Proposed Plan: Epa Proposes Cleanup Plan For The Holton Circle .


EPA Region ISDMSDOCID465583ProposedSuperfund Program PlanHolton Circle Superfund SiteLondonderry, New Hampshire Superfund Records CeuterJune 1992SITE: To i BREAK:OTHER: cira }3.SEPA Proposes Cleanup Planfor the Holton Circle Superfund SiteT! he U.S. Environmental Protection Agency (EPA) is proposing a cleanupplan, referred to as a preferred altemative, to address groundwatercontamination at the Holton Circle Superfund Site (site) in Londonderry,New Hampshire. This Proposed Plan describes the preferred altemative whichwas chosen from cleanup options evaluated during the Feasibility Study (FS)'performed for the site. In addition to describing EPA's preferred altemative,this Proposed Plan discusses the other cleanup measures evaluated during theRemedial Investigation (RI) and FS to address contamination at the site.In accordance with Section 117(a) of the Comprehensive EnvirorunentalResponse, Compensation, and Liability Act (CERCLA), EPA is publishing thisProposed Plan to provide an opportunity for public review and comment onthe cleanup options, known as remedial alternatives, under consideration forthe site. EPA will consider public comments as part of the final decision-mak ing process for selecting a cleanup remedy for the site.EPA's preferred altemative involves 1) natural attenuation of groundwatercontaminants, 2) institutional controls to prevent access to contaminatedgroundwater, and 3) a groundwater monitoring program to confirm theprogress of natural attenuation and assure residential wells remain safe for use.An alternate water supply contingency is available in the urdikely circumstancethat residential wells currently in use for drinking water purposes shouldbecome contaminated above cleanup levels established by EPA. The preferredaltemative is described in greater detail on pages 10 through 11 of this docu ment. Other alternatives considered during the FS are summarized on pages 11through 14.This Proposed Plan:1. Explains the opportvmities for the public to comment on the remedialaltematives;2. Includes a brief history of the site and the principal findings of siteinvestigations;3. Provides a brief description of the preferred altemative and otheraltematives evaluated in the FS;4. Outlines the criteria used by EPA in evaluating each altemative foruse at the site, and briefly analyzes whether the altematives meeteach criterion; and'Words in bold type are described in the glossary at the end of this document.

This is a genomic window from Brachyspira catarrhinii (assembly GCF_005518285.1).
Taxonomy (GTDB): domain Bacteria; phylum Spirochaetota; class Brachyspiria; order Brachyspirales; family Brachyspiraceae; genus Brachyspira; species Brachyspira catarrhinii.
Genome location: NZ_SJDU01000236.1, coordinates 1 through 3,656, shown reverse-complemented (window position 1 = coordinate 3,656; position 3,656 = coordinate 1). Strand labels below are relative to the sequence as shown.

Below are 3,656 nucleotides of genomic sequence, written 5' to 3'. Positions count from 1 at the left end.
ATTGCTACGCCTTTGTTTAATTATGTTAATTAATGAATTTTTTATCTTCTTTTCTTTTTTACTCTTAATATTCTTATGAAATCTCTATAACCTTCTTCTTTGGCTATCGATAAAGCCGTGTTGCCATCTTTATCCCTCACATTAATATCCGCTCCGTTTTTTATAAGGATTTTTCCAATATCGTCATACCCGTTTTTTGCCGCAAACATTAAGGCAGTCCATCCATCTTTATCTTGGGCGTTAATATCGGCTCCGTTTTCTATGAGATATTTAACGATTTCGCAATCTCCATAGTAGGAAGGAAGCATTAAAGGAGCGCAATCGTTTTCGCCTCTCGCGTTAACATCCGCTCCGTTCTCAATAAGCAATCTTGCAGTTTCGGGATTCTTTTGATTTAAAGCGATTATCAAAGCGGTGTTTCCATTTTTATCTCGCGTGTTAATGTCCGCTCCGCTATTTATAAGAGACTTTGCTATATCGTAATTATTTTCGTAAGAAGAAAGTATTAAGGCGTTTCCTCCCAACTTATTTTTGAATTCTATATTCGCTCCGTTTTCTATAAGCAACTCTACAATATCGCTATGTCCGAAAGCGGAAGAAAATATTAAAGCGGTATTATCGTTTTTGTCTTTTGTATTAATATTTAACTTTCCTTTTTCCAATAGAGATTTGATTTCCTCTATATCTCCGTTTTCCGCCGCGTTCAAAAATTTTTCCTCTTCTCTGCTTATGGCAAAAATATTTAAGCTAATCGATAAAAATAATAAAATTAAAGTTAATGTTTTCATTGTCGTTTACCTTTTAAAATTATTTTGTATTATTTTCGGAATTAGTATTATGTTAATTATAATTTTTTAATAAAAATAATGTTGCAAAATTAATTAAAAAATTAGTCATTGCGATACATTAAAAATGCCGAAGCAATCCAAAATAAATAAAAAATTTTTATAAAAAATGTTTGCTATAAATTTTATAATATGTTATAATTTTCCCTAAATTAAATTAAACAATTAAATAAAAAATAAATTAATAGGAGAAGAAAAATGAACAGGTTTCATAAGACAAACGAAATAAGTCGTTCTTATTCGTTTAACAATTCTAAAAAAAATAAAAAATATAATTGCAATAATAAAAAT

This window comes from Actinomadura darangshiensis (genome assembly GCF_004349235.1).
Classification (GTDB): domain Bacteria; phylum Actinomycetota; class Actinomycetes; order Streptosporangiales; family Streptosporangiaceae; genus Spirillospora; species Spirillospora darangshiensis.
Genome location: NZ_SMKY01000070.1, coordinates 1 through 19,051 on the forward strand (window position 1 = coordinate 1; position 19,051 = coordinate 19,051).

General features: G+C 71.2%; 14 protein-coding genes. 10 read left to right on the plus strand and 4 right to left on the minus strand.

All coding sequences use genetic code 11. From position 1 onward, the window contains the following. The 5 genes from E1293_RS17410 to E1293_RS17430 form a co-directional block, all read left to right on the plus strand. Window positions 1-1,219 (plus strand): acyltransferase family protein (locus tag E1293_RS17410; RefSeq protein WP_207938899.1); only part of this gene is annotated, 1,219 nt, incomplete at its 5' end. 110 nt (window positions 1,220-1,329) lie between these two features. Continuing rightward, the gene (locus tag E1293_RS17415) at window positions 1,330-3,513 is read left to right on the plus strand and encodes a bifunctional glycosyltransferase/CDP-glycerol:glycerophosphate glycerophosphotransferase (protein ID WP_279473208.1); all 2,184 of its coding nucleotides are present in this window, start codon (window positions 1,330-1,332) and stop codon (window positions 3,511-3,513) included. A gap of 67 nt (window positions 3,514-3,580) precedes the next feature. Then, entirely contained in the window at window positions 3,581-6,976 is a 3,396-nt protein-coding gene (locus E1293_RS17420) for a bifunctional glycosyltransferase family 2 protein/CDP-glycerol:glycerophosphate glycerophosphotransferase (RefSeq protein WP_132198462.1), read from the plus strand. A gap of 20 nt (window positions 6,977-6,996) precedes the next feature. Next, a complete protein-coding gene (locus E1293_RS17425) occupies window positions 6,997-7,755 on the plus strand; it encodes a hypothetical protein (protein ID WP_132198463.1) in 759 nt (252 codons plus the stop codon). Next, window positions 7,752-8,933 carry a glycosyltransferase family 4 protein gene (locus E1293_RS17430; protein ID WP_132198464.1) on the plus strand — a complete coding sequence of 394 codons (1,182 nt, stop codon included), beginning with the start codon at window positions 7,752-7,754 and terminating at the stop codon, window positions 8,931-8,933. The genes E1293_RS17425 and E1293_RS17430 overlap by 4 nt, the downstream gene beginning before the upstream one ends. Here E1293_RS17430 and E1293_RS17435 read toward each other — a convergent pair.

5. Presents EPA's rationale for its preliminary selection of the preferredaltemative.To help the public participate in reviewing the cleanup options for the site,this document also explains where interested citizens can find more detaileddescriptions of the remedy selection process and the altematives under consid eration for the Holton Circle site.The Public's Role in Evaluating RemedialAlternativesPublic Informational MeetingEPA will hold a public informational meeting on Tuesday, Jtme 30,1992 at7:30 p.m. at the Londonderry High School, located at 295 Mammoth Road inLondonderry, New Hampshire. EHiring the meeting, EPA staff will describe thepreferred altemative and other altematives evaluated in the FS. The public isencouraged to attend the meeting to hear the presentations and to ask ques tions.Public Comment PeriodEPA is conducting a 30-day public comment period from July 1 to July 30,1992, to provide an opportunity for public involvement in the final cleanupdecision. During the comment period, the public is invited to review thisProposed Plan, and the Remedial Investigation (RI) and FS reports which arelocated at the information repositories, and to offer written comments to EPA.Informal Public HearingEPA will also hold an informal public hearing on Tuesday, July 21,1992 at7:30 p.m. at the Londonderry High School, 295 Mamnioth Road, Londonderry,New Hampshire, to accept oral conunents on the cleanup altematives vinderconsideration for the site. This hearing wiU provide an opportimity for citizensto comment on the cleanup plan after they have heard the presentations madeat the public informational meeting and reviewed this Proposed Plan. Citizensare encouraged to pose any site-related questions or concems during the publicinformational meeting on Jvme 30, which will be responded to at that time bythe EPA panel. Questions asked during the public hearing wiU not be re sponded to directly, but wiU be addressed in writing and included in a Respon siveness Summary. The Responsiveness Summary will respond to all verbaland written comments received during the comment period. The hearing willbe transcribed, and a copy of the transcript wiU be added to the site Adminis trative Record available at the EPA Records Center at 90 Canal Street in Boston,MA, and at the local information repository listed on page 3.Written CommentsIf, after reviewing the information on the site, you would like to comment inwriting on EPA's preferred altemative, any of the other cleanup altemativesconsidered during the FS, or other issues relevant to the site cleanup, pleasedeliver yovir comments to EPA at the public hearing or mail your writtencomments (postmarked no later than July 30,1992) to:Envirorunental Protection Agency Proposed Plan Holton Circle Superfimd Site2